I eat a lot when I’m pregnant. OK, I eat a lot when I’m not pregnant. So while gaining weight was never really a problem for me when I was pregnant, I have to say I never fully considered it could be an issue for some women.
Battling an Eating disorder while pregnant
As any pregnant woman hears — repeatedly in some instances — the recommended weight gain during pregnancy is somewhere in the 25 to 35 pound range, something most women have no problem reaching. In fact, some of us have trouble staying in that range.
But for women who struggle with eating disorders, not only is gaining weight a struggle during pregnancy, but it can also be life-threatening.
Holly Griffiths is a 22-year-old mother of two. On her blog, she writes about a lot of things that moms blog about — her emotions about becoming a mother for the second time, wondering if she had enough love to bring another child into the world, decisions on working and balancing motherhood, and also lots of healthy, gluten-free recipes.
But Holly is not your ordinary mommy blogger — she is also an anorexic.
Holly has spoken openly about her battle with anorexia — which she developed at the age of eight under the intense pressure of ballet — on her blog and YouTube channel. An article about Holly was published on the U.K. Mail Online website when she was still pregnant with her second child, a daughter she named Isla.
The article described Holly's struggles with anorexia and the health concerns that the disease brought upon the young mother and her children while she carried them during her pregnancies. During her first pregnancy with her son, Dylan, now 2, the size of the baby proved to be too much for Holly's fragile body. The baby cracked her ribs and threatened to crush her lungs, prompting her doctors to induce labor at only 37 weeks.
Pregnancy and eating disorders
According to the American Pregnancy Association (APA), approximately 7 million women in the U.S. are affected by eating disorders, and incidentally, those eating disorders also tend to peak during childbearing years. For women struggling with eating disorders, pregnancy can prove an especially trying time as they watch their body change in ways seemingly beyond their control. Not only do many women with eating disorders have difficulty conceiving in the first place (anorexia especially can cause a woman to stop ovulating), but there are several negative consequences of eating disorders, including:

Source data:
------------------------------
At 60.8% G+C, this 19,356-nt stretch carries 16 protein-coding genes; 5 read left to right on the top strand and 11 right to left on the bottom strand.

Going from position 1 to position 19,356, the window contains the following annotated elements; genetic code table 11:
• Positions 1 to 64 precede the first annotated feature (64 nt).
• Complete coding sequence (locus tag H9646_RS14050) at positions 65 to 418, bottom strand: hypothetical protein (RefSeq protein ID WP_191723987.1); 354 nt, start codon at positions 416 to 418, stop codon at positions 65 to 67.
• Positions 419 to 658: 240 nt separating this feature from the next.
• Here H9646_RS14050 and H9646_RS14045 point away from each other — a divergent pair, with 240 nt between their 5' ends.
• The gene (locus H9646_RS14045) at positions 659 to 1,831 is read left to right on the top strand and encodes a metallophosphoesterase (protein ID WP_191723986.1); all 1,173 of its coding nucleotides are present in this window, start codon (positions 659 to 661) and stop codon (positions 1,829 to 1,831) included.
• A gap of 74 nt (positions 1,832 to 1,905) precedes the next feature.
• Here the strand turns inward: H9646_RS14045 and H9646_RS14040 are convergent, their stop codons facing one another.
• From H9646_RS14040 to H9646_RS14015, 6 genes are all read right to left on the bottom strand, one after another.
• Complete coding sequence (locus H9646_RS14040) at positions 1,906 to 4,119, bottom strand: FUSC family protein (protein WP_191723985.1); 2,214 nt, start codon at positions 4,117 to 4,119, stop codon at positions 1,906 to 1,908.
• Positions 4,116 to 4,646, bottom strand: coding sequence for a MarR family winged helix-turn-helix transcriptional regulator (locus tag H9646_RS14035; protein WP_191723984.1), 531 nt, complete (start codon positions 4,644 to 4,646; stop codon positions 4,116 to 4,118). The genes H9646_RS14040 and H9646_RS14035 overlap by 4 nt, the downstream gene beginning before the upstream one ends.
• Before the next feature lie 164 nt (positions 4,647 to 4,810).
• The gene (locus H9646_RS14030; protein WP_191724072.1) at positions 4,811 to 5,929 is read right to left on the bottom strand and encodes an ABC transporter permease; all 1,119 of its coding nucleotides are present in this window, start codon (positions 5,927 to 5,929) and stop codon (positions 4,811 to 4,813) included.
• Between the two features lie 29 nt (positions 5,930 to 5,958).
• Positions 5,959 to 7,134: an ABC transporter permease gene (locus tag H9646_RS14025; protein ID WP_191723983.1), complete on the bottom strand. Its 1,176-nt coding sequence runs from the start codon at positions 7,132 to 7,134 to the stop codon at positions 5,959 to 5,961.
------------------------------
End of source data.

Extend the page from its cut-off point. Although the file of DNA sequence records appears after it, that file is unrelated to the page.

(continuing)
- Premature labor
- Low birth weight
- Stillbirth or fetal death
- Increased risk of cesarean birth
- Delayed fetal growth
- Respiratory problems
- Gestational diabetes
- Complications during labor
- Preeclampsia and high blood pressure
- Increased risk of postpartum depression
- Low rates of breastfeeding success
After being interviewed by several news sources and having her story broadcast nationally, Holly proclaimed on her blog why she had decided to bring her story her forward. She wrote:
"Anorexia ravaged my life. It ravaged my mind, body and soul. Destroyed relationships and opportunities and put my family through hell. No matter the progress I've made I'm still struggling and still fighting."And then I think about mothers or mums-to-be in this situation. The judgment and stigma I've faced and I fear for them... Fear of judgment stops people [from] getting help. Fear of having your child taken away from you or being branded as selfish or a bad mother.
"I wanted to show that you can get help, that you don't have to be afraid and that you can have happy, healthy children despite battling with an eating disorder. I wanted to show that it's possible."
Maintaining a healthy pregnancy weight
The APA also maintains that women struggling with eating disorders can have healthy babies providing that they can maintain a healthy weight during their pregnancies. And after working hard to maintain her weight during pregnancy Holly's daughter was born healthy — and quickly — on July 20 after another induction, weighing in at an impressive 5 lbs. and 10 oz.
I interviewed Holly to talk about how it felt to battle anorexia during pregnancy. I know, during my pregnancies, that the pressure on what we eat is immense. I can't imagine battling an eating disorder on top of that pressure.
“It was incredibly difficult because I was following a meal plan and physically having a healthy relationship with food while psychologically my brain would struggle to catch up,” Holly told me. "I had good and bad days though. And there was a lot of guilt on bad days for wanting to restrict which of course would mean restricting what I was able to give Isla.”
Like any mother, Holly struggled with feelings of guilt about what she ate, how much she ate and how much weight she would gain during her pregnancy. With anorexia, however, that guilt reached an entirely new level.
“Guilt becomes a reason to self-punish and my way to do that had always been to deprive myself,” explained Holly. “So dealing with those emotions became massively important to me. It got easier over time. And I learned how to counteract the negative emotions.”
Fortunately, after the birth of her daughter, Holly says she is doing better in her battle against her eating disorder. She has shared her story openly and hopes to reach other young women suffering from similar struggles. In a recent YouTube video, Holly posted about her struggles and recovery one month after giving birth. "I'm down to 98, 99 pounds," she says in the video. "I'm doing really well."